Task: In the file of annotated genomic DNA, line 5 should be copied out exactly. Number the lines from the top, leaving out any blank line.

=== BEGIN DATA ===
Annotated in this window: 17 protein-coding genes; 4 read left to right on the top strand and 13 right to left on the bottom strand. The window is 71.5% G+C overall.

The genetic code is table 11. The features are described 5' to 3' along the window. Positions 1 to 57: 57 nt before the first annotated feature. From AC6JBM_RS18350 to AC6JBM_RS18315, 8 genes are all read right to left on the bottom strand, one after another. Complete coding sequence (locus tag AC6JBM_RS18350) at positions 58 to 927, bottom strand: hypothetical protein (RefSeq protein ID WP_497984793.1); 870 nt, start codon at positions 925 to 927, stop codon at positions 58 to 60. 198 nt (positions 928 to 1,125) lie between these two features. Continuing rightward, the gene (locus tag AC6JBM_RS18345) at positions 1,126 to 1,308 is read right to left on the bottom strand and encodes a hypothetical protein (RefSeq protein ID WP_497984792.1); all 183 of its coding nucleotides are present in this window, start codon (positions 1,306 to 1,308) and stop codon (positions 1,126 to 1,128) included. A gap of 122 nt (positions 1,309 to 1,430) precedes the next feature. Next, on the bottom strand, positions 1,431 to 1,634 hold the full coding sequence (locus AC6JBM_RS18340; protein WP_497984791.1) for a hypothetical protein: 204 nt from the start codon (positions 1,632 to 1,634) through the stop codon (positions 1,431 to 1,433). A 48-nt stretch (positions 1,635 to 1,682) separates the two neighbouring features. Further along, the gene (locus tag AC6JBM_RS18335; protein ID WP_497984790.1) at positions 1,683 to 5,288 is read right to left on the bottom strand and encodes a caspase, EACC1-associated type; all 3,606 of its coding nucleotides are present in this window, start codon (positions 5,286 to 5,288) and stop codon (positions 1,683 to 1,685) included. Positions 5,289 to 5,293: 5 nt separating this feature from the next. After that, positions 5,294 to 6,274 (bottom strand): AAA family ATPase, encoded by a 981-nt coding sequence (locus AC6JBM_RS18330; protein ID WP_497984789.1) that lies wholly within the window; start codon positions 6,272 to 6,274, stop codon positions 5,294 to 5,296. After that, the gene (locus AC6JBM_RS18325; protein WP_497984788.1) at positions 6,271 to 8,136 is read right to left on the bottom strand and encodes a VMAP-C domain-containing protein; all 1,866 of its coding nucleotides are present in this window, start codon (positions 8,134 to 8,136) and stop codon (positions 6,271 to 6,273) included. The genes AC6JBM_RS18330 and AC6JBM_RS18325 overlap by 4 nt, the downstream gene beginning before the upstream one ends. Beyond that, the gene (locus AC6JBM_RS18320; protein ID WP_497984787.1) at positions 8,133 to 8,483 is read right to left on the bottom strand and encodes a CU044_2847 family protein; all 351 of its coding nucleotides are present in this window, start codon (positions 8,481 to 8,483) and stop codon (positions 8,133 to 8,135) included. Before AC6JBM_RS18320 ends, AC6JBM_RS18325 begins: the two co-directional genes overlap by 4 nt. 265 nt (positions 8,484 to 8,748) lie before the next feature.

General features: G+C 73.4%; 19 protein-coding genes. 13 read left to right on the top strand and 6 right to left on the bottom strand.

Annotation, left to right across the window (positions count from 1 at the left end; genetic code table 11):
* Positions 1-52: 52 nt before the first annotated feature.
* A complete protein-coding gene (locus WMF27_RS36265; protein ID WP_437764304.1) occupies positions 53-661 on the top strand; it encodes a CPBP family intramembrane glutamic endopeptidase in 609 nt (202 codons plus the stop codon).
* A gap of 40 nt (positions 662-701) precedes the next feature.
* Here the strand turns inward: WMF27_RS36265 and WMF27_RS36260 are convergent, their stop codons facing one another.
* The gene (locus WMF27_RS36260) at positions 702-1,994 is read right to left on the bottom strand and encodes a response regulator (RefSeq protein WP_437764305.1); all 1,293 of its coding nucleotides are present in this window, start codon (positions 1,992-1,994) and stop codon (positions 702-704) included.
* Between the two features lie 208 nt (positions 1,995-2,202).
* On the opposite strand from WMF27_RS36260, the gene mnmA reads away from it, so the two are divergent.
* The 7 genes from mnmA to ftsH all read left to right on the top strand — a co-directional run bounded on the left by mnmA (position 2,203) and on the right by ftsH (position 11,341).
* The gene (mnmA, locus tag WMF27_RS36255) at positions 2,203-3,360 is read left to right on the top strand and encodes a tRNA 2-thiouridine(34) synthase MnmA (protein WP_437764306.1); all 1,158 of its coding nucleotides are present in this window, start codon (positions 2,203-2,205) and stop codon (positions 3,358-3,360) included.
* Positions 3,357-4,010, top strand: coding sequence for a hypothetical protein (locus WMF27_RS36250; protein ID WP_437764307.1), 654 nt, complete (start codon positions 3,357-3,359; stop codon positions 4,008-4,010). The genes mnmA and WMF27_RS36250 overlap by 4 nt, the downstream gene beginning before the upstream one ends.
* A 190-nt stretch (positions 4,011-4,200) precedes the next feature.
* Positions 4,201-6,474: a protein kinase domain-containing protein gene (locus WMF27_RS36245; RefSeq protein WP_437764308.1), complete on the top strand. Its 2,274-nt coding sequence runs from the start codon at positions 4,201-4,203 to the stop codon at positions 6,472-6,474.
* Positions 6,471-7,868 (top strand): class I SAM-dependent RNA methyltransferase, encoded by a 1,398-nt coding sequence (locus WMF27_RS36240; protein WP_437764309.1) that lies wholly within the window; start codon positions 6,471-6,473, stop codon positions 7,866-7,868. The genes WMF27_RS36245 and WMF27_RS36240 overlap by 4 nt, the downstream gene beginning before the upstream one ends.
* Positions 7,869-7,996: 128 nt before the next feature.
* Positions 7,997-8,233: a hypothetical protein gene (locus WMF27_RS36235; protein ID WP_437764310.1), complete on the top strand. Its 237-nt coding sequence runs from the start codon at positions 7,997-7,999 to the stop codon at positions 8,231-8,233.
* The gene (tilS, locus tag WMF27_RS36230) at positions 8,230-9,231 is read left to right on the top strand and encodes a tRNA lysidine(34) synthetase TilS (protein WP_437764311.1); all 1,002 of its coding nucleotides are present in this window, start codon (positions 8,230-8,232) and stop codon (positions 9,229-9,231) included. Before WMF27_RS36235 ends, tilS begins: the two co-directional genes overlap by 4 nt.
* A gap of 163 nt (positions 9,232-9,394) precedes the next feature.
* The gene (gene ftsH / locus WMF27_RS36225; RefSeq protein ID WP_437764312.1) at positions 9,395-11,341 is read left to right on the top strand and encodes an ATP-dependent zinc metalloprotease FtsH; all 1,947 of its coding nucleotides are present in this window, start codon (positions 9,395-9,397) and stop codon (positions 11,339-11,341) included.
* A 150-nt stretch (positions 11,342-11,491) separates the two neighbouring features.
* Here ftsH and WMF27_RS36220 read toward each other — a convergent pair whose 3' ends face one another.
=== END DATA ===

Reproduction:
* Positions 1-52: 52 nt before the first annotated feature.